To mystery fans, they will always be the odd couple.
Nero Wolfe is gigantic. Archie Goodwin is slim.
Nero Wolfe is sedentary. Archie Goodwin is dynamic.
Nero Wolfe is a genius. Archie Goodwin, who supplies the brawn and the narration, is smart, but no genius.
Nero Wolfe is a misogynist. Archie Goodwin is...well, he's not.
I could go on at some length about Rex Stout's most famous characters, but one thing is certain: while they are quite different from each other, they make an incredible team - and for many decades, their escapades have excited and entertained us.
But you have to wonder: how did two such different people ever get together to form a team? Rex Stout, in all his writing, never really told us.
Wonder no longer. Robert Goldsborough, with the blessings of Rex Stout's estate, has written an account of that historic meeting, in "Archie Meets Nero Wolfe: A Prequel to Rex Stout's Nero Wolfe Mysteries," published today by MysteriousPress.com/Open Road. It is the subject of today's audio review on the Classic Mysteries podcast, and you can listen to the full review by clicking here.
Robert Goldsborough had already written seven other post-Rex Stout novels about Wolfe and Archie before this one. They were enjoyable - but, to many Wolfe fans including myself, they weren't quite on target all the time. Writing new books about existing and popular characters isn't easy (look at all the Sherlock Holmes pastiches!).
This time, though, Goldsborough really has found a way around that problem by writing an account of the first meeting beetween Wolfe and his future right-hand man. In other words, this takes place BEFORE the two men had a chance to get to know each other. So if a particular line of dialogue doesn't sound like the Nero Wolfe or Archie Goodwin we all know...well of course it doesn't; they were both still unused to each other and developing as characters. (Frankly, I find that even in the earliest Rex Stout novels, particularly "Fer-de-Lance," the rough edges on the characters are very apparent.)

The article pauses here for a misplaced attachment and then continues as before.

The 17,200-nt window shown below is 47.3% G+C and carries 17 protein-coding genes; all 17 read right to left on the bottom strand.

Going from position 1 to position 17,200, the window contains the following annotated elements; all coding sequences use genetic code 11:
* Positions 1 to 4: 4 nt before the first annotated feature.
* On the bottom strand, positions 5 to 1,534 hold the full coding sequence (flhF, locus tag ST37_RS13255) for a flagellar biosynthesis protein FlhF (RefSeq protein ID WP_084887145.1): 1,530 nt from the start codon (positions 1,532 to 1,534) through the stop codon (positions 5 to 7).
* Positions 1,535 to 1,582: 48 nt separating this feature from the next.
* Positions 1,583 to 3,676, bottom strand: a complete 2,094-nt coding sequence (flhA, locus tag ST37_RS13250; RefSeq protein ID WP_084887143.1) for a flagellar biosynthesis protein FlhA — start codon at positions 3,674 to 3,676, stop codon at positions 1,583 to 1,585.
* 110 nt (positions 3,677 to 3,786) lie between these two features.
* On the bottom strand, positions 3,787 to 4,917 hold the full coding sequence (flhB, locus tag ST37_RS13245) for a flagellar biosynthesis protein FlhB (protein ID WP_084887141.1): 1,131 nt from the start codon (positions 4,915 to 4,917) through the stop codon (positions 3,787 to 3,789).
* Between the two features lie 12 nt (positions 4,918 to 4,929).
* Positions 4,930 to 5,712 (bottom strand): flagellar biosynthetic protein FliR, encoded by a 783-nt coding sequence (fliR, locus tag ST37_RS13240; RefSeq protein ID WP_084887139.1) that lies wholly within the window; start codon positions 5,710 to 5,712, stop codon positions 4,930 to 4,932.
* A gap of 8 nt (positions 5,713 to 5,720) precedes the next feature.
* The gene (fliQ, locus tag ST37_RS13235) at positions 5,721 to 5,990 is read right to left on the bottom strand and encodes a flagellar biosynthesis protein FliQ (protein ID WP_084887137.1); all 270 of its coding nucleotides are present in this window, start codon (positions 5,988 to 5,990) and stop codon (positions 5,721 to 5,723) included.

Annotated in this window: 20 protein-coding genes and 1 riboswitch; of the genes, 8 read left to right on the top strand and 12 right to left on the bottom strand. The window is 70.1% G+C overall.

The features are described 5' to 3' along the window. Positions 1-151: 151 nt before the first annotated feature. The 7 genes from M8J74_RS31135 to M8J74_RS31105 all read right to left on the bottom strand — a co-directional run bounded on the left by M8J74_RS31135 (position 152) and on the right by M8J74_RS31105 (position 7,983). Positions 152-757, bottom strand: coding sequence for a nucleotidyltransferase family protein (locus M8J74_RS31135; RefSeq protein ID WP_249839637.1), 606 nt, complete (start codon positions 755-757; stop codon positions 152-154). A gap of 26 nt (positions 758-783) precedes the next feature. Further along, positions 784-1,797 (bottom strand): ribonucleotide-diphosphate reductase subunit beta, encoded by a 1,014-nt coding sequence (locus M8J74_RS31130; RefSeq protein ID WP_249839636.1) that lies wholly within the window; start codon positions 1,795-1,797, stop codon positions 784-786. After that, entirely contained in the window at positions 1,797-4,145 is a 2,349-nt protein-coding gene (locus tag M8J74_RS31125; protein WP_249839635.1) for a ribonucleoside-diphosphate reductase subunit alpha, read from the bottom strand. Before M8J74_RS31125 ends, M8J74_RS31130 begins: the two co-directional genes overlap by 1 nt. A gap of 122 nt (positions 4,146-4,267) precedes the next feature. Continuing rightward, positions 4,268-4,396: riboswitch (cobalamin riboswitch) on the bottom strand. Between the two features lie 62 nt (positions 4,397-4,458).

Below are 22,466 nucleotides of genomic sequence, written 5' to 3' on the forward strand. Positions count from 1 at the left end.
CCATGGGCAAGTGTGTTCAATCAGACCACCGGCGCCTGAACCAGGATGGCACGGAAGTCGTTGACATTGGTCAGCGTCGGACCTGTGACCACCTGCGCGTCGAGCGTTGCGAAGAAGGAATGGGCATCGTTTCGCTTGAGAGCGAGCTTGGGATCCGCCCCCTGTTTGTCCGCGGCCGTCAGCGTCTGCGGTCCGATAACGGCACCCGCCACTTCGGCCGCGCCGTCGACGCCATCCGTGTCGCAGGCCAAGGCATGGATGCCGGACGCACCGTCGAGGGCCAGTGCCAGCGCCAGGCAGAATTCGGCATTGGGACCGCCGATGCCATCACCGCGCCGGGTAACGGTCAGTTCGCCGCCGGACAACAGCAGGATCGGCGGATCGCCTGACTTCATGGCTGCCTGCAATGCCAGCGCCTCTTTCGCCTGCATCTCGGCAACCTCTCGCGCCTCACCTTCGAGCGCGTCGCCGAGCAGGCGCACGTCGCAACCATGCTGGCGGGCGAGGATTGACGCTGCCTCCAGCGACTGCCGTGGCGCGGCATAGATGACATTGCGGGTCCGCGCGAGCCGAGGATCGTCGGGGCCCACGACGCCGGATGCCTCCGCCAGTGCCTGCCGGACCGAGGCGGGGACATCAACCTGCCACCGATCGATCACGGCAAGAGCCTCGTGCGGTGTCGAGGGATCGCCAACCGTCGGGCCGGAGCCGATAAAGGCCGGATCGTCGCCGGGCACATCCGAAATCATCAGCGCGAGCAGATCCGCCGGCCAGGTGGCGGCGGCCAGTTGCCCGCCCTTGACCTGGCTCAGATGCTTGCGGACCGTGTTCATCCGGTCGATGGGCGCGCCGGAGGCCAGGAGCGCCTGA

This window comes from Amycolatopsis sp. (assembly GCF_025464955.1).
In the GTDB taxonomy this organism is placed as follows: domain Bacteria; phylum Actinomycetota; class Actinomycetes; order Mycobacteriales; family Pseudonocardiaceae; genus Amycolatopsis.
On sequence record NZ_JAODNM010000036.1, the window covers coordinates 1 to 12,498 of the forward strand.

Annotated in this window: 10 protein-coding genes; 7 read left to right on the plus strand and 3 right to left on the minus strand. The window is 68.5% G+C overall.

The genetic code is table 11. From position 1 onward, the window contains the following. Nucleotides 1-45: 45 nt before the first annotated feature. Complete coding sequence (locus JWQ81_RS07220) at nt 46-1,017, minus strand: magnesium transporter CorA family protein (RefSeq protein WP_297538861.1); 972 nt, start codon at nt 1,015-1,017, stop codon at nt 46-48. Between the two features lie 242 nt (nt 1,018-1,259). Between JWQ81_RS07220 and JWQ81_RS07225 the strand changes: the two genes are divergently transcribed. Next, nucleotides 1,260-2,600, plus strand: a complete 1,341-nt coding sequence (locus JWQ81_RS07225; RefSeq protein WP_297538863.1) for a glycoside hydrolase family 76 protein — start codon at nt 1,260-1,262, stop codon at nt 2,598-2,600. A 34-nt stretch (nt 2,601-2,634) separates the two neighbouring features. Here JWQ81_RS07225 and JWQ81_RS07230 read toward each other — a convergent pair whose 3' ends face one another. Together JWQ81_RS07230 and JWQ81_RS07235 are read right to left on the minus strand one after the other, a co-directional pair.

And so, in this story, we learn about Archie's early days in New York, how he got himself fired from a night watchman's job after a shootout with a couple of small-time thugs, how he drifted into private eye work, and how he (and his then-boss, Del Bascom), along with several other soon-to-be regular characters, were hired by Nero Wolfe to find a kidnapped boy. Along the way, there are murders to be solved, and Archie and Wolfe discover that they rather approve of each other - or, as Wolfe might say of their relationship, "Satisfactory."
What we have here is an enjoyable mystery in its own right and its own voice. Regular readers of the Wolfe-Goodwin canon will recognize references to events that are mentioned in Rex Stout's books. Taken for what it is - a prequel involving some very familiar and endearing characters - it's really worth reading. As it was literally published today, you should have no difficulty in finding copies, whether in print or as ebooks.